Rory McIlroy gets off to a good late start to lead the US PGA Championship in Tulsa


Rory McIlroy seemed to have finally gotten the quick start he craved in a major tournament on Day 1 of the 104th US PGA Championship.

Since winning the last of his four majors at the 2014 US PGA, McIlroy has a combined 35-over-par total in the first round of golf’s biggest four tournaments, with his last effort being a 73 over par at the April Masters.

But, perhaps inspired by the pairing with Tiger Woods and Jordan Spieth – who is chasing career grand slams at Tulsa – it was a different story at Southern Hills, where Woods won the 13th of his 15 majors in 2007.

From the back nine, McIlroy parried the 10th and 11th before hitting a superb two-footed approach on the 12th to set up a birdie tap-in.

The 13th par five is 628 yards, but McIlroy was able to reach a greenside bunker in two and go up and down for a birdie before breaking through 25 feet on the 14th and 10 feet on the next to make it four in a row.

Pars of 16, 17 and 18 brought McIlroy to the 31 turn and a shot past American Davis Riley, with Justin Rose making it into the group a shot further on two under.

Woods had gotten off to a perfect start with a birdie from close range on the 10th and also landed a shot on the 14th – after using one of the many holds off the tee to tuck into a big sandwich – before unleashing his first shot of the day on the 15 following a missed tee shot.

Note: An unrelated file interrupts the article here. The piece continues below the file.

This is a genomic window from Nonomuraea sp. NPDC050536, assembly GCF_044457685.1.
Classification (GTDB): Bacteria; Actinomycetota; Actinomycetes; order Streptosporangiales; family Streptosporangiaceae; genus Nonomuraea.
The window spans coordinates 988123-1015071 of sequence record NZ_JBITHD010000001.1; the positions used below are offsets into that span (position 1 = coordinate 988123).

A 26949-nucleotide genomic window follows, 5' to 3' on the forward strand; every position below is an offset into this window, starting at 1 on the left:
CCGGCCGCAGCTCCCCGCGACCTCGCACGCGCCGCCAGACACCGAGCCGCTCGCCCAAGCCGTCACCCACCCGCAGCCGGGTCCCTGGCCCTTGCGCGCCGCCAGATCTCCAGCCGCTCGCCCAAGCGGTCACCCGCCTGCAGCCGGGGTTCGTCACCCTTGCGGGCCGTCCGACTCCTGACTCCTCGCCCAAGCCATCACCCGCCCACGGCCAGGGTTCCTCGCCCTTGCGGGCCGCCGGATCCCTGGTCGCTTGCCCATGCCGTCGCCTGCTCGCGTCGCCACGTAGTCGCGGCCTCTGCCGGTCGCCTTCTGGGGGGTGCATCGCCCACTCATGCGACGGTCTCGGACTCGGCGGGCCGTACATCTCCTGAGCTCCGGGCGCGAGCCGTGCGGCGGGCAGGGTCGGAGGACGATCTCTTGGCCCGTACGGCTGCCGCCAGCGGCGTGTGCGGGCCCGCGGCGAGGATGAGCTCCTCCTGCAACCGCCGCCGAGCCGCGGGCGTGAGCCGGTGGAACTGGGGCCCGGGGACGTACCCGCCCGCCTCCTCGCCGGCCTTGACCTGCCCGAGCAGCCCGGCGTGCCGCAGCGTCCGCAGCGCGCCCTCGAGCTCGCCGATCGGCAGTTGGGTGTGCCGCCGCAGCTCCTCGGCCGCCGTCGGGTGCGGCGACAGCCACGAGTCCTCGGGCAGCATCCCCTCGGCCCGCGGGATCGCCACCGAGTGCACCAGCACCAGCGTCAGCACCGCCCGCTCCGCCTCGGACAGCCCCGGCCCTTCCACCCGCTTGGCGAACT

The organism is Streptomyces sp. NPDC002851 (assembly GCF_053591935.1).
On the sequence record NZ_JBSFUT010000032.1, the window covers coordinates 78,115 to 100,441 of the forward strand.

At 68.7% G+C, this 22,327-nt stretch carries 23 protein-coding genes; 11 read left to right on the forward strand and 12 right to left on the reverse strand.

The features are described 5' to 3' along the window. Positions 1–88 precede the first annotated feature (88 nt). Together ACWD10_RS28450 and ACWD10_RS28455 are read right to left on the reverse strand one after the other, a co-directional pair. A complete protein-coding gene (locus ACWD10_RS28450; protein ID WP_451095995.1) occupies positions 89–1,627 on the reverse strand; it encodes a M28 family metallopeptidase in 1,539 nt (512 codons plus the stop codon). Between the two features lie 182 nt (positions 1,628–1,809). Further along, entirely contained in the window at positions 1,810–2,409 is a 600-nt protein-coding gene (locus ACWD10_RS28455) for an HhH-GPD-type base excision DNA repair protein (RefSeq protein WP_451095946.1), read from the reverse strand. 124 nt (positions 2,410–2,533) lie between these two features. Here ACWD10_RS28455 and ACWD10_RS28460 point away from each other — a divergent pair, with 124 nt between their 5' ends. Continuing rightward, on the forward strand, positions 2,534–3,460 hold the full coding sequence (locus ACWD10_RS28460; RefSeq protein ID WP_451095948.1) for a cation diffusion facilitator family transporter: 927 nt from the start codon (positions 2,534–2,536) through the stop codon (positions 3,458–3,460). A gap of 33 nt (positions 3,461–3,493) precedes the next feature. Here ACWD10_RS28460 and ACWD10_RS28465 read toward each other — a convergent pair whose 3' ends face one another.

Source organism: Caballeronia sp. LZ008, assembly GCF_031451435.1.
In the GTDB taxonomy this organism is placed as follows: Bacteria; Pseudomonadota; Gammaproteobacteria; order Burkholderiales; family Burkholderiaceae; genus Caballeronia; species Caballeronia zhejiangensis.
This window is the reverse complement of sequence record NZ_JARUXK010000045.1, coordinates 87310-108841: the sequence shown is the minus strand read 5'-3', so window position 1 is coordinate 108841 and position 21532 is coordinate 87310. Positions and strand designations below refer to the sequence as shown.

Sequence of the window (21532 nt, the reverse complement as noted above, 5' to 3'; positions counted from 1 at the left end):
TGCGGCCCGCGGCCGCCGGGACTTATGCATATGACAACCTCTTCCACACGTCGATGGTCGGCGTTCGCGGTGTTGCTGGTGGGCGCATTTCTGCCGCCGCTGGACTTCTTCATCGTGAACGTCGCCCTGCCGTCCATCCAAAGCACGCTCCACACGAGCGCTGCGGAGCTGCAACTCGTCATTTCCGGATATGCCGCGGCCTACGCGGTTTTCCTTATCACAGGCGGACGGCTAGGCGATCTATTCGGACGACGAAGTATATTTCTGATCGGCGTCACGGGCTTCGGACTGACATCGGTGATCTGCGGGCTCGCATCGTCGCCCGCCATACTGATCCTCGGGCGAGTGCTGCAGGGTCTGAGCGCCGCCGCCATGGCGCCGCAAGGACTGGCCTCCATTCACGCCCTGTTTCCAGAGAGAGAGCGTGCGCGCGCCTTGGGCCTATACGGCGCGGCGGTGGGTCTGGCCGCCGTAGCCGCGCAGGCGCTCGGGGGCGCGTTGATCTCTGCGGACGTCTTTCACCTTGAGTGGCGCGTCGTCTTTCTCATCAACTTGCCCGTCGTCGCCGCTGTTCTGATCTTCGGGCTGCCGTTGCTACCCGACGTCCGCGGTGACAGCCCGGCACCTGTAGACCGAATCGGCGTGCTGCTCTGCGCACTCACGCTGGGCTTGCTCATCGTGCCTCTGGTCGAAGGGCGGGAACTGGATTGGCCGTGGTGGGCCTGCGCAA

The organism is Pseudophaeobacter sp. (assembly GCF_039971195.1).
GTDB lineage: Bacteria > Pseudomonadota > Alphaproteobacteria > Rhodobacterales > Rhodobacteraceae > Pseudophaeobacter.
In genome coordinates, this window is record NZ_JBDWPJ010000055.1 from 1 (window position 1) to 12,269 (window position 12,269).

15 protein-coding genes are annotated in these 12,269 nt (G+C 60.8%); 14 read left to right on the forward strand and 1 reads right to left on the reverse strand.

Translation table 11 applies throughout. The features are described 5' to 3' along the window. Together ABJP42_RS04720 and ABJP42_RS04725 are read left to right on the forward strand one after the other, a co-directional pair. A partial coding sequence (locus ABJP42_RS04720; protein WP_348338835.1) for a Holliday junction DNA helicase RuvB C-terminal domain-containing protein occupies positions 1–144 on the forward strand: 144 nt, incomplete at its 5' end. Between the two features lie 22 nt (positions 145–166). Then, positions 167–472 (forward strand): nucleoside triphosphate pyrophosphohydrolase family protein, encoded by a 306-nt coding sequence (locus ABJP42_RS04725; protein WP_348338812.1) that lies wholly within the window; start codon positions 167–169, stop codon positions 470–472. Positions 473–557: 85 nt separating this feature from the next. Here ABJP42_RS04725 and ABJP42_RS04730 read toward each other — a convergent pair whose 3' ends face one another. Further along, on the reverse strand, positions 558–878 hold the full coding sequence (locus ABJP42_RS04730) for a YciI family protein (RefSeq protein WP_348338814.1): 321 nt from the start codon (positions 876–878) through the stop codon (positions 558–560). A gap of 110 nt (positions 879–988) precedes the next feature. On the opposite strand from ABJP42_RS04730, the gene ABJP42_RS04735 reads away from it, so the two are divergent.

Tiger Woods tees off on the 13th hole in the first round of the US PGA Championship (Matt York/AP)

Another bogey in the ninth, caused by an approach shot into a bunker, brought Woods down to par, with Spieth two over after three bogeys in the space of four holes.

The marquee group had taken two hours and 40 minutes to complete their first nine holes, with the course layout at Southern Hills causing several bottlenecks.

The second green, third tee, fifth green, sixth tee and seventh tee are all close together, while the first and 10th holes head in different directions from the same small teeing ground.

There are fears that the layout of the course could exacerbate the problem of slow play
There are concerns that the layout of the course could exacerbate the problem of slow play (AP Photo/Sue Ogrocki)

“They’re going to have to be pretty careful with how they lay out the golf course because of the location of some of the tee boxes,” England’s Tyrrell Hatton warned before the start of play.

“The rounds could be stupidly slow, which ultimately nobody wants. You want to move within a reasonable time. I hope they are smart enough with how they do it.

Ryder Cup teammate Ian Poulter believes Southern Hills is “as difficult a course as I have seen in a long time”, but agrees with Hatton’s assessment of the pace of play.

“We’re teeing off on two greens, so you’ve got a stop-and-go problem right there,” Poulter said. “We played a hole on the back nine where you fly it straight onto the green you just put out. It will be long. »

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